As a photographer, I strive for clear-eyed observation of where I am and the people currently sharing my space. I ask myself: what makes this observation particular? And, when I reach for a camera, which lens do I choose? I know many people have only one, but we must still be aware of how cameras transform what we see.
A photograph shows us something different from our actual experience. Lenses capture only a fragment of any setting. We have grown accustomed to edges bounding photographic compositions, and we’ve become blind to the intrusiveness of those edges. Were we present at the brief moment of exposure, we would see much more than the captured image. By swiveling our heads, we would see everything to the left and right of the subject. Our vision would be continuous, as if in a movie, including the moments before and after the shot. And all of this would be fused into one impression in our mind’s eye.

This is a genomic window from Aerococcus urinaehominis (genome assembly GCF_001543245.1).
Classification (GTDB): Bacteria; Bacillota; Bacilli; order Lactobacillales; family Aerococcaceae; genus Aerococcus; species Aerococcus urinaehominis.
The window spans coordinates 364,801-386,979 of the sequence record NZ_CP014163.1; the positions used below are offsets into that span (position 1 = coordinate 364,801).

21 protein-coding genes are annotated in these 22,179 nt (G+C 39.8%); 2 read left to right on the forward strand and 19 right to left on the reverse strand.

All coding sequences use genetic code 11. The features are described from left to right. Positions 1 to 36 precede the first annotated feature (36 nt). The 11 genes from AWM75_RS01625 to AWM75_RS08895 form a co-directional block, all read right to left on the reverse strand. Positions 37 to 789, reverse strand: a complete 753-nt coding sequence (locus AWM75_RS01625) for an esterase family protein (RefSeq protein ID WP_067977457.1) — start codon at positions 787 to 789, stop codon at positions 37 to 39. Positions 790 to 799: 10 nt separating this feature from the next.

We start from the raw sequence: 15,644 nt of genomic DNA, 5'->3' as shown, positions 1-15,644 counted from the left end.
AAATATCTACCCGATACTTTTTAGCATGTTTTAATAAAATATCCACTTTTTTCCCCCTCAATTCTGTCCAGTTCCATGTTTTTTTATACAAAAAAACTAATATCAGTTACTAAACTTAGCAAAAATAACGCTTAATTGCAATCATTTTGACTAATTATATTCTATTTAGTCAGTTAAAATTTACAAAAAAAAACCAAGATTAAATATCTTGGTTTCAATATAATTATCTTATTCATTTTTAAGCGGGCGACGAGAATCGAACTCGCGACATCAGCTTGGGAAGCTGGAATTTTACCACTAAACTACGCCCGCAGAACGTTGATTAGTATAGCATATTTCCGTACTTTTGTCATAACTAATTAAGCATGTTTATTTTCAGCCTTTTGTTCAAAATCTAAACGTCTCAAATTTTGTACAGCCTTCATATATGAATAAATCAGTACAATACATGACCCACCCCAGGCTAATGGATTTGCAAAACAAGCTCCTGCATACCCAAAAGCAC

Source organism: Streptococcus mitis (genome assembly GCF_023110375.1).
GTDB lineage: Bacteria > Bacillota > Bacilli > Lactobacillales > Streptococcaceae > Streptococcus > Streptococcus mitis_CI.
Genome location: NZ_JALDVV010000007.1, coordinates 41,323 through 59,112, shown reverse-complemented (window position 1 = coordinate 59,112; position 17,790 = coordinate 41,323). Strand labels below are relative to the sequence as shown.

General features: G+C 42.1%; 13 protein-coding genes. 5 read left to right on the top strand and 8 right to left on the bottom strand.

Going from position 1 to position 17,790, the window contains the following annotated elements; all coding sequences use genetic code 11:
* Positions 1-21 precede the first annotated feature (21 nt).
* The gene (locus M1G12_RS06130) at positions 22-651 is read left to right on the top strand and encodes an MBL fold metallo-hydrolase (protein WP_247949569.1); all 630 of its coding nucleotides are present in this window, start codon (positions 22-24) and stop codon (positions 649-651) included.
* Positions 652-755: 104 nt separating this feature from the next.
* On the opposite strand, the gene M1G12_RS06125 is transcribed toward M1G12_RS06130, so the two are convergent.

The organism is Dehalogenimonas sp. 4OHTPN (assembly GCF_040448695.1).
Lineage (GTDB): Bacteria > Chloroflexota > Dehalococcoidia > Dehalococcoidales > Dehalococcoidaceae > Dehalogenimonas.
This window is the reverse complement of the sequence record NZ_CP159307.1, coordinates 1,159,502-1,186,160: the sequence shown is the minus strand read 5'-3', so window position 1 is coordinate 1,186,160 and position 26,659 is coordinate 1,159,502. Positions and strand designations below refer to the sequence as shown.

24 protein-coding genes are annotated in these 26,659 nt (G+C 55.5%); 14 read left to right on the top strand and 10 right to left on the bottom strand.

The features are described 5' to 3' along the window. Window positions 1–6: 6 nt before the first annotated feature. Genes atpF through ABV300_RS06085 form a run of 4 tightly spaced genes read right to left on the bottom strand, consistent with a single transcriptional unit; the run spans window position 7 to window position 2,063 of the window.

My 360-degree panoramas are no closer to reality than a traditional photograph, despite faithfully presenting the same information – albeit more of it. Both are surrogates. Both conjure an image of experience. But the gift of the 360s is that they are less familiar. They invite a closer look. Their reward is often something unexpected.